Security Blog

GDPR and the meaning of Consent

There is currently a lot of misunderstanding concerning the extent that GDPR will require consent from data subjects. In my line of work, I meet a lot of people that have the impression that consent will be required for all their organization’s processing of personal data. This cannot be further from the truth. Consent is just one of many legal bases for processing personal data, and should in principle be considered last. The downside with consent is that it will require an action from the data subject, can be withdrawn at any time and is not valid if the imbalance of power is too great between the data subject and the one asking for consent (e.g. between employer and employee). Many controllers tend to use consent when it isn’t really needed, as a sort of safe haven when they are not really sure what to do. If the organization doesn’t utilize the correct legal basis, their processing may not be lawful.

I will now comment on each legal bases from article 6(1).

Processing shall be lawful only if and to the extent that at least one of the following applies:

(a) the data subject has given consent to the processing of his or her personal data for one or more specific purposes;

As mentioned previously, consent should be considered last and requires an action to be valid. Silence or pre-ticked boxes do not constitute valid consent. Consent is valid if the data subject ticks a box with a text in close proximity, for example: “By ticking the box you agree to our terms and have read our Privacy Policy (link)”. Consent does not always have to be explicit, for example, valid consent is given if you write your email address in a text box that has this text next to it: ”Write your email address in order to receive our newsletter about our latest merchandise, for more information please read our Privacy Policy (link)”. Note that explicit consent is required for processing sensitive personal data.

(b) processing is necessary for the performance of a contract to which the data subject is party or in order to take steps at the request of the data subject prior to entering into a contract.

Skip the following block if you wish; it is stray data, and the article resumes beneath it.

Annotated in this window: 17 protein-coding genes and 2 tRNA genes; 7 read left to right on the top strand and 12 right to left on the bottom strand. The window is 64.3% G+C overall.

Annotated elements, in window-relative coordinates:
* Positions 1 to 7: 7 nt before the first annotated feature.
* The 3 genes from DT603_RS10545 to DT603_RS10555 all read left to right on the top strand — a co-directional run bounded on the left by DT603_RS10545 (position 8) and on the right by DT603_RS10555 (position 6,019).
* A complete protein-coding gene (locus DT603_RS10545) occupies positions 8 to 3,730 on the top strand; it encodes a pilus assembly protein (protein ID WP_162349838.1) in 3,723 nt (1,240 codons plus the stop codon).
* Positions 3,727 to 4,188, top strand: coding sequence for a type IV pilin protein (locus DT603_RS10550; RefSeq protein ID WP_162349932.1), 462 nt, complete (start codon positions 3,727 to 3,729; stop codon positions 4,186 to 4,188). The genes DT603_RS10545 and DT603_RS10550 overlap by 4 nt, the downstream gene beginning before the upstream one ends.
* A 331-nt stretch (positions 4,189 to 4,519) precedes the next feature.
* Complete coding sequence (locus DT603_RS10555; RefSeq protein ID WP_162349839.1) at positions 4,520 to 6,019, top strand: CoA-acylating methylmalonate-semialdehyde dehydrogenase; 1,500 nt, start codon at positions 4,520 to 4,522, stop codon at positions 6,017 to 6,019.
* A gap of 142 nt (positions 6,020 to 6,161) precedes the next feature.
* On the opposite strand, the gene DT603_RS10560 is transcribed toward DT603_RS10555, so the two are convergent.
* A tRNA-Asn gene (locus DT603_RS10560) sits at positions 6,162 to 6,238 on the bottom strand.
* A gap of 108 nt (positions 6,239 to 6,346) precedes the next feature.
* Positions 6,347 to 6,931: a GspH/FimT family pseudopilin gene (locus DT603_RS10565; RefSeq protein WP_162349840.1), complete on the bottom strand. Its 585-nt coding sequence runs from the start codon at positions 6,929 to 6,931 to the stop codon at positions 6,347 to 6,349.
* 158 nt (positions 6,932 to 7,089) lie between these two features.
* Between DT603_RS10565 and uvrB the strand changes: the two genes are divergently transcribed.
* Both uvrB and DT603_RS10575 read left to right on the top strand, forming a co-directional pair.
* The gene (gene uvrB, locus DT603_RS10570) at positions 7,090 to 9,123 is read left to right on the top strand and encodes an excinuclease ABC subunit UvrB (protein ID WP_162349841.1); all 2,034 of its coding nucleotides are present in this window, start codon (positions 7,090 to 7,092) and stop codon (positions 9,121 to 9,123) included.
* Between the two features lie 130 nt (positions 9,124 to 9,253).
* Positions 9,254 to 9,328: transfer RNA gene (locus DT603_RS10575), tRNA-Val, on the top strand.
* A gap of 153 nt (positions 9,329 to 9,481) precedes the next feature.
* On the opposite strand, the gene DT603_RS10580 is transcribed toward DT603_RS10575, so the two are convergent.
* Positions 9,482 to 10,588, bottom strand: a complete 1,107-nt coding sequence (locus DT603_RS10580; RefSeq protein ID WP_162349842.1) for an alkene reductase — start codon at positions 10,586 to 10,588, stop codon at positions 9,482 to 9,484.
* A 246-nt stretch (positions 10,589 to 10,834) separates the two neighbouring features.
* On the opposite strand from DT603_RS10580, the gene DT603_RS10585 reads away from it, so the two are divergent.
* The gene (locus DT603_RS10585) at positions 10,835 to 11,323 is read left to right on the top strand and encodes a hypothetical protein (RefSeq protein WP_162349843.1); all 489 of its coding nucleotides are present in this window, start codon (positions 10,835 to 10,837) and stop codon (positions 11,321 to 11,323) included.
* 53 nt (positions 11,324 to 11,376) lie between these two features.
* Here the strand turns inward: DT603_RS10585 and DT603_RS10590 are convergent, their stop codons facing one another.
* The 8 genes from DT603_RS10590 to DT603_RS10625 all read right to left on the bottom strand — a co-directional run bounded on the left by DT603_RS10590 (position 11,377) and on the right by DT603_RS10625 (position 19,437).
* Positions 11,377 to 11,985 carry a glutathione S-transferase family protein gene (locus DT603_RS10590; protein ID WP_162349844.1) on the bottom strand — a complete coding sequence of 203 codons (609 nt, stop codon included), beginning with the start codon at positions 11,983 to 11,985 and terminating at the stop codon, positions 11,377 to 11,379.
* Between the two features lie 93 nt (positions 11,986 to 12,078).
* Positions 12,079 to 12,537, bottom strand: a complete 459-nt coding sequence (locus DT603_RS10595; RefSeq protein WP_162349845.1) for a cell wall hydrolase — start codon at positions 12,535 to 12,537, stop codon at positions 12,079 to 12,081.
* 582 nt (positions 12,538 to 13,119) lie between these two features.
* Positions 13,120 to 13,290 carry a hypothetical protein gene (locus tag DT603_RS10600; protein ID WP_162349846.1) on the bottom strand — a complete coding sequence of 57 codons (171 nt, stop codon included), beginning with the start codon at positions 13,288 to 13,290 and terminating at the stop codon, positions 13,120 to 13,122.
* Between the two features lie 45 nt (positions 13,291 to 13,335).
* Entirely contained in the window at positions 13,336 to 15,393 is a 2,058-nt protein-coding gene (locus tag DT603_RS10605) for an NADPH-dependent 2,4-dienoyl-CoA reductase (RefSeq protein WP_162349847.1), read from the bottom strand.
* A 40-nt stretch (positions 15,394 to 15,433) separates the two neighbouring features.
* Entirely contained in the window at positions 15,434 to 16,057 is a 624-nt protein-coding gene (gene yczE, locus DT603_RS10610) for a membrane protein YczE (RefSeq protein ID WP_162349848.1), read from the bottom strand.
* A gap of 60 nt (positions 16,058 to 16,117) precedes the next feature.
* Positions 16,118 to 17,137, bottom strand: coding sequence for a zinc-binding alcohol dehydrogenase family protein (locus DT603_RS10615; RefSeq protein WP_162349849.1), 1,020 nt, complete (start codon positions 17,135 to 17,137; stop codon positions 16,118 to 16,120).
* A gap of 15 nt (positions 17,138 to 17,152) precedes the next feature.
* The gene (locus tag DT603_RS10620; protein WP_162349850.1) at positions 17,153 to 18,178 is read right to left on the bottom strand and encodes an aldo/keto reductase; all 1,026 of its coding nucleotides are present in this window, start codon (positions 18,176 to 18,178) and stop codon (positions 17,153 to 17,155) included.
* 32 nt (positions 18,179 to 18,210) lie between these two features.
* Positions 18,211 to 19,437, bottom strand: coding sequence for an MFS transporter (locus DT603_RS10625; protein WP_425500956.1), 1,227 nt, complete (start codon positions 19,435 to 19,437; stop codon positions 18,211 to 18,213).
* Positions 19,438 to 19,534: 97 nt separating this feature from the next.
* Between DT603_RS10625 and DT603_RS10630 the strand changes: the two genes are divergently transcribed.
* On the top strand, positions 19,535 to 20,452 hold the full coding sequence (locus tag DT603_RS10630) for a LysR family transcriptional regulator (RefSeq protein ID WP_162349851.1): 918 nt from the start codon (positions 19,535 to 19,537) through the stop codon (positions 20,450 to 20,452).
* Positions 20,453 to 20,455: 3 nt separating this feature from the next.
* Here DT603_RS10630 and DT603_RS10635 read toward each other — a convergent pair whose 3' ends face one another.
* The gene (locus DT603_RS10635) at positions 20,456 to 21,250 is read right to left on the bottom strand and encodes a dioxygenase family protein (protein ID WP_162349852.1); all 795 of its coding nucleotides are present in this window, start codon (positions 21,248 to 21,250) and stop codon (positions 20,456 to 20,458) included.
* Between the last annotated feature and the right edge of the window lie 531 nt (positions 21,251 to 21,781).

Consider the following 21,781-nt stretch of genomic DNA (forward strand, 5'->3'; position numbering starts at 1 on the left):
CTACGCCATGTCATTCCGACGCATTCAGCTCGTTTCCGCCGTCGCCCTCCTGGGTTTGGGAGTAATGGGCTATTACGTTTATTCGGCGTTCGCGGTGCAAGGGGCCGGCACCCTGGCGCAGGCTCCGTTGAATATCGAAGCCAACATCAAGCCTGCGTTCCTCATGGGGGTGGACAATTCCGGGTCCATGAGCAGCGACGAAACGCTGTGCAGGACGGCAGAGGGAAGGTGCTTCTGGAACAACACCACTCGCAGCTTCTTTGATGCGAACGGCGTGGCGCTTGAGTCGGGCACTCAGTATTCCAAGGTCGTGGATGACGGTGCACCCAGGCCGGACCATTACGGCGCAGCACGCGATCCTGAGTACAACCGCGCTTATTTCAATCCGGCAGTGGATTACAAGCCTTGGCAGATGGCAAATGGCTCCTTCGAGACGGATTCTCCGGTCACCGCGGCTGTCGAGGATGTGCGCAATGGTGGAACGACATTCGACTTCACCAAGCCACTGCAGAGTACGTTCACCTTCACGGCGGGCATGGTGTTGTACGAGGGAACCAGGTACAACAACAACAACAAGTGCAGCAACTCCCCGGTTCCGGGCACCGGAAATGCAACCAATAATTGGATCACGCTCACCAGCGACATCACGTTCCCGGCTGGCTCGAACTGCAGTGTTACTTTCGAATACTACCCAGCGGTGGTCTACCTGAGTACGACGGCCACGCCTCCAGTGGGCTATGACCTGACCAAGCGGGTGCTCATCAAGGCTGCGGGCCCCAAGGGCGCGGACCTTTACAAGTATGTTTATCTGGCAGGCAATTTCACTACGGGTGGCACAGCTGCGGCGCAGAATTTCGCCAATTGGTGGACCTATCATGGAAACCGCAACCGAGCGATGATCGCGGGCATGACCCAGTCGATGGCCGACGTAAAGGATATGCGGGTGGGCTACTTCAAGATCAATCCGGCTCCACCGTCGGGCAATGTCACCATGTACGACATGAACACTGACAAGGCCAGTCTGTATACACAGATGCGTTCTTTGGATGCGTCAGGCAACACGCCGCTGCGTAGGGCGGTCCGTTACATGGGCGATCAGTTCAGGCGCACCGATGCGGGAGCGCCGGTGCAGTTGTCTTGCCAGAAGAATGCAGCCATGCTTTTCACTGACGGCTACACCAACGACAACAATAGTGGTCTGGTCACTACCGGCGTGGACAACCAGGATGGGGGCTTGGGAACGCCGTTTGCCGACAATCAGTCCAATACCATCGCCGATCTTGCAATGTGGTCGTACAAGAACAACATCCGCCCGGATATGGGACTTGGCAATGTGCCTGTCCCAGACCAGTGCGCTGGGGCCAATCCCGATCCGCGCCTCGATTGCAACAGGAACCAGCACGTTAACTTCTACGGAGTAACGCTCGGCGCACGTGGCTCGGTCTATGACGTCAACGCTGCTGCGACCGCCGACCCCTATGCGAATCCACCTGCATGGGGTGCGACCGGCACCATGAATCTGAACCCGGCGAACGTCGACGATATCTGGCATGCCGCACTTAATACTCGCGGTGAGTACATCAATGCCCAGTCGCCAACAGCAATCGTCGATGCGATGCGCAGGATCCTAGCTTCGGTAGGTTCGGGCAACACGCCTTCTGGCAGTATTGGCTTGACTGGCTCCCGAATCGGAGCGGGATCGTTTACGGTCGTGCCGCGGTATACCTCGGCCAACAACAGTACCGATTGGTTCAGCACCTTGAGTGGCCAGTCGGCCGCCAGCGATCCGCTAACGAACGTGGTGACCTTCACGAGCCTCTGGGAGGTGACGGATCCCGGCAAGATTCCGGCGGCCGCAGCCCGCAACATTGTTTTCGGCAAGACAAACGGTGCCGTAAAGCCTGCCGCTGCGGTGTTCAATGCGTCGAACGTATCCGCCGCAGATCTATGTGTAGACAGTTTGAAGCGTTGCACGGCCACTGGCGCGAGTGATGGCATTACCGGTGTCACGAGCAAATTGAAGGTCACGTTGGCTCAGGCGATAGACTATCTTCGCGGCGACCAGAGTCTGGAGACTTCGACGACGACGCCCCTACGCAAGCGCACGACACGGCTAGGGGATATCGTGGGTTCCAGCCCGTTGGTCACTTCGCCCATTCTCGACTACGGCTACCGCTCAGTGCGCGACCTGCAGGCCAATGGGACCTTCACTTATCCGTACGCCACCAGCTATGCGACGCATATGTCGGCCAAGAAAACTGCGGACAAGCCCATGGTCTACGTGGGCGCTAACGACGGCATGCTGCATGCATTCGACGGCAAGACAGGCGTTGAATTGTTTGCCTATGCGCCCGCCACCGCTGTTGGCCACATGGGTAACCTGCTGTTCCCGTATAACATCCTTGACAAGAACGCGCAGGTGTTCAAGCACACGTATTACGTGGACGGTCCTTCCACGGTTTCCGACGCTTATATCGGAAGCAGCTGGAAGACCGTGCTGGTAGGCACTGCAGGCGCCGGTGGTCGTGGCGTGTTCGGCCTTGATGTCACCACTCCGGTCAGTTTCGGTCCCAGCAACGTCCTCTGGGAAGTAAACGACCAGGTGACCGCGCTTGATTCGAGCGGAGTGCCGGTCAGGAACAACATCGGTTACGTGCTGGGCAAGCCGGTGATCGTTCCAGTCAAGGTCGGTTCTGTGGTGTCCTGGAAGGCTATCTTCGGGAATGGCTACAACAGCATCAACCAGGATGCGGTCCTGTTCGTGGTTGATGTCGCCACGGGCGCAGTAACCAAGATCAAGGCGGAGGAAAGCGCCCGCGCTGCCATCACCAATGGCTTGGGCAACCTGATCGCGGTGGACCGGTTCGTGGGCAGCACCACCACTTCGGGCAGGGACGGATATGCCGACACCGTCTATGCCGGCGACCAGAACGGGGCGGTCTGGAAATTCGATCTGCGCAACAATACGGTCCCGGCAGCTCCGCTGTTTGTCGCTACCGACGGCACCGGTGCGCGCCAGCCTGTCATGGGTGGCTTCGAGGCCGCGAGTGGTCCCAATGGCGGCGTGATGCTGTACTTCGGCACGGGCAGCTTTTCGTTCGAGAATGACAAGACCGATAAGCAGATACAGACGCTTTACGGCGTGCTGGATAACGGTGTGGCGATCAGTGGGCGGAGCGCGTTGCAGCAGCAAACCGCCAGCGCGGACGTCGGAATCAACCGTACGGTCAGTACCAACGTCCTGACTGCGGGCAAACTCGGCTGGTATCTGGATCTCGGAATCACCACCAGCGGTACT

A typical example is an employment contract. An employer can legally process employee personal data if the processing is relevant to fulfill the terms of the employment contract. This means that employers do not have to run around and obtain consent from employees when GDPR is put into practice.

(c) processing is necessary for compliance with a legal obligation to which the controller is subject.

Organizations have other legal obligations than just GDPR; accounting laws require the organization to store personal data for a certain amount of time. It is legal for the controller to store this data and should not delete it before they fulfill their legal obligation.

(e) processing is necessary for the performance of a task carried out in the public interest or in the exercise of official authority vested in the controller.

In the Data Protection Directive, it was standard for many public authorities to use the ‘legitimate interest’ basis. However, this is no longer permissible. They will need to use this basis instead.

(f) processing is necessary for the purposes of the legitimate interests pursued by the controller or by a third party, except where such interests are overridden by the interests or fundamental rights and freedoms of the data subject which require protection of personal data, in particular where the data subject is a child.

In many cases an organization can justify their processing if the benefits of the processing outweigh the risk for the data subject. In recital (47), direct marketing is explicitly stated as a possible legitimate interest. This means that direct marketing can be done without consent, but only if it fulfills the criteria that I stated at the beginning of this paragraph.

 

Read more blog posts about GDPR:

What if you don’t become GDPR compliant in time

Blockchain and GDPR – where challenges and opportunities meet

6 questions and answers about GDPR

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